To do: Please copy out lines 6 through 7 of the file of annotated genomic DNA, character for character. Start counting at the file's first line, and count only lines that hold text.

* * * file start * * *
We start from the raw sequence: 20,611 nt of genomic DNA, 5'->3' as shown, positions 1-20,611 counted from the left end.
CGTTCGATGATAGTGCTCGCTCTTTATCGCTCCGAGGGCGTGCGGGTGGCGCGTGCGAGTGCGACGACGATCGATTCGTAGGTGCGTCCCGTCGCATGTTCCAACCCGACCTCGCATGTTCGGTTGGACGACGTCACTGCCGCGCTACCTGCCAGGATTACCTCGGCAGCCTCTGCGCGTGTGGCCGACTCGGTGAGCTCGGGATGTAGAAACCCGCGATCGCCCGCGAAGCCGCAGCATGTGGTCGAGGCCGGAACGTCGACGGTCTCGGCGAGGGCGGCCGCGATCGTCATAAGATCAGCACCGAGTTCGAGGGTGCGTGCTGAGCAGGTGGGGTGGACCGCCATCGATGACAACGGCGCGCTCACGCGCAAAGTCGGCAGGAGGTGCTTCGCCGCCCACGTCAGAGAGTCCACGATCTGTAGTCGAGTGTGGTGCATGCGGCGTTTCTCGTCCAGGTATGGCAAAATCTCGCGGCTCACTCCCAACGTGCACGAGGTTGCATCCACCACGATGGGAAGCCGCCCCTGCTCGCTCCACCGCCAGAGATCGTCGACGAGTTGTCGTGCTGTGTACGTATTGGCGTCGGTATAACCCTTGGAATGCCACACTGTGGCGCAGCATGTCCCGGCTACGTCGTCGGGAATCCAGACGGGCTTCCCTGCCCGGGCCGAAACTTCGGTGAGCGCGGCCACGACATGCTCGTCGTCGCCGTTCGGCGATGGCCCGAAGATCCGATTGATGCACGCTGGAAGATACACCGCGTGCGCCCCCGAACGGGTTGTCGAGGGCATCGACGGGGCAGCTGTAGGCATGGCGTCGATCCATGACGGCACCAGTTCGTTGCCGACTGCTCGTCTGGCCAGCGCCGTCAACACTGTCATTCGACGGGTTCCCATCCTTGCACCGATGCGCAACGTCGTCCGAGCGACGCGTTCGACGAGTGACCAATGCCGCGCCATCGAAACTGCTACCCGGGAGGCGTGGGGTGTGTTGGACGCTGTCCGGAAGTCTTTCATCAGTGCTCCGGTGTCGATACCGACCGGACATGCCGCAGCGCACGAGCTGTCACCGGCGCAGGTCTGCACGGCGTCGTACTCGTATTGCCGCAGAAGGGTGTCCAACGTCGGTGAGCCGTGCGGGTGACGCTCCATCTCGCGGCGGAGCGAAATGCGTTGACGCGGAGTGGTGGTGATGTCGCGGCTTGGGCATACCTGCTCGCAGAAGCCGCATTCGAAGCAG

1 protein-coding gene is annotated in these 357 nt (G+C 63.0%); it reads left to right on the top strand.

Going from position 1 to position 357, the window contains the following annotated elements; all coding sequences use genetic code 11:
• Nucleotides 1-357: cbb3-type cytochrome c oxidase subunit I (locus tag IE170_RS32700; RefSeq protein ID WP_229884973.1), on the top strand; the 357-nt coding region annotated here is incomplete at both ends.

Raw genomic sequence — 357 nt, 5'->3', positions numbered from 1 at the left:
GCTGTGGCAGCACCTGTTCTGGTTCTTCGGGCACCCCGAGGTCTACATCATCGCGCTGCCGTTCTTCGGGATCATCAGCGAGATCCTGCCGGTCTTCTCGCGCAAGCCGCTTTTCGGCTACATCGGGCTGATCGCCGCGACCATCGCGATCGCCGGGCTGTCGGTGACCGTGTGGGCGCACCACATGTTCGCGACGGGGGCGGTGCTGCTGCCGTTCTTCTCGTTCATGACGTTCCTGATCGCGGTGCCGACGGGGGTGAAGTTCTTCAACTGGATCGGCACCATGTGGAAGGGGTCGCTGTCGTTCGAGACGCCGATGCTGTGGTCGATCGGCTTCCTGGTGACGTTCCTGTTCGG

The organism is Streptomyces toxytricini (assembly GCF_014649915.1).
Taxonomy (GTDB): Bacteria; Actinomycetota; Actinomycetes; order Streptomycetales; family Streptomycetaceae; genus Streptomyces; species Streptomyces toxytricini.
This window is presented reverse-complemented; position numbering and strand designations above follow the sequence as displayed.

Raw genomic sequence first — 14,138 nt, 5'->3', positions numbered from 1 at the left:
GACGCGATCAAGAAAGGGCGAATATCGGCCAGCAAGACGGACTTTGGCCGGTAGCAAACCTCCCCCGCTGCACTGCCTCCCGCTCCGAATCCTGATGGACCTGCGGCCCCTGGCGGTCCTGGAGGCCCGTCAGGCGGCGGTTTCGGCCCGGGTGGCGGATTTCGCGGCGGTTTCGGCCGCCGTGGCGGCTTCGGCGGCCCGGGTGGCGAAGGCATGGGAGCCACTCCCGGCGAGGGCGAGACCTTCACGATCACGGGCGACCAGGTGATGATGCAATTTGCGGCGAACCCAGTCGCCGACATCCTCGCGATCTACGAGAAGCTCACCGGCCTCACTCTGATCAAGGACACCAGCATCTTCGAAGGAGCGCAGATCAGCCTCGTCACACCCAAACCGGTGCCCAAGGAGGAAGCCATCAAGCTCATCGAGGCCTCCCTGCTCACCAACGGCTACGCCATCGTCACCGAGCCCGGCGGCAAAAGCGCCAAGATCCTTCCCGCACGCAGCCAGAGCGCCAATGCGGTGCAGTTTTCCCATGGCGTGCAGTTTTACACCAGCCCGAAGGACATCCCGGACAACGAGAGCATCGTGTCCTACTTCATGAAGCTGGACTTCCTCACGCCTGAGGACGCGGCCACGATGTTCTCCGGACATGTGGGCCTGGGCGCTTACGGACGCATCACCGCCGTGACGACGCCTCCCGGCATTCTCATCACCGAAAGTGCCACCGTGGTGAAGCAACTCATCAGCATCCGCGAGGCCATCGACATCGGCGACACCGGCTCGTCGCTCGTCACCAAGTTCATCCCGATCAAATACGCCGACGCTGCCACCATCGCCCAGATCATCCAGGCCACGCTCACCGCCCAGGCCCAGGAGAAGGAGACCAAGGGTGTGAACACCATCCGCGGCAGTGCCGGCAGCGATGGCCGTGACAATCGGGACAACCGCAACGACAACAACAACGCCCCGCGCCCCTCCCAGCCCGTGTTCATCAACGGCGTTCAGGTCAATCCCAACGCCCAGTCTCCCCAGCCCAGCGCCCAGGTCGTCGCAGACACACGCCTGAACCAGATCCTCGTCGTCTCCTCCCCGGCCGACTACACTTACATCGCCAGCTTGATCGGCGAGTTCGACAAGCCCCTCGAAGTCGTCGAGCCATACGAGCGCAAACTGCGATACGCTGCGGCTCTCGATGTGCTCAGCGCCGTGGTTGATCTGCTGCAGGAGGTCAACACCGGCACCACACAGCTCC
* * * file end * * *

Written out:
Raw genomic sequence — 357 nt, 5'->3', positions numbered from 1 at the left:
GCTGTGGCAGCACCTGTTCTGGTTCTTCGGGCACCCCGAGGTCTACATCATCGCGCTGCCGTTCTTCGGGATCATCAGCGAGATCCTGCCGGTCTTCTCGCGCAAGCCGCTTTTCGGCTACATCGGGCTGATCGCCGCGACCATCGCGATCGCCGGGCTGTCGGTGACCGTGTGGGCGCACCACATGTTCGCGACGGGGGCGGTGCTGCTGCCGTTCTTCTCGTTCATGACGTTCCTGATCGCGGTGCCGACGGGGGTGAAGTTCTTCAACTGGATCGGCACCATGTGGAAGGGGTCGCTGTCGTTCGAGACGCCGATGCTGTGGTCGATCGGCTTCCTGGTGACGTTCCTGTTCGG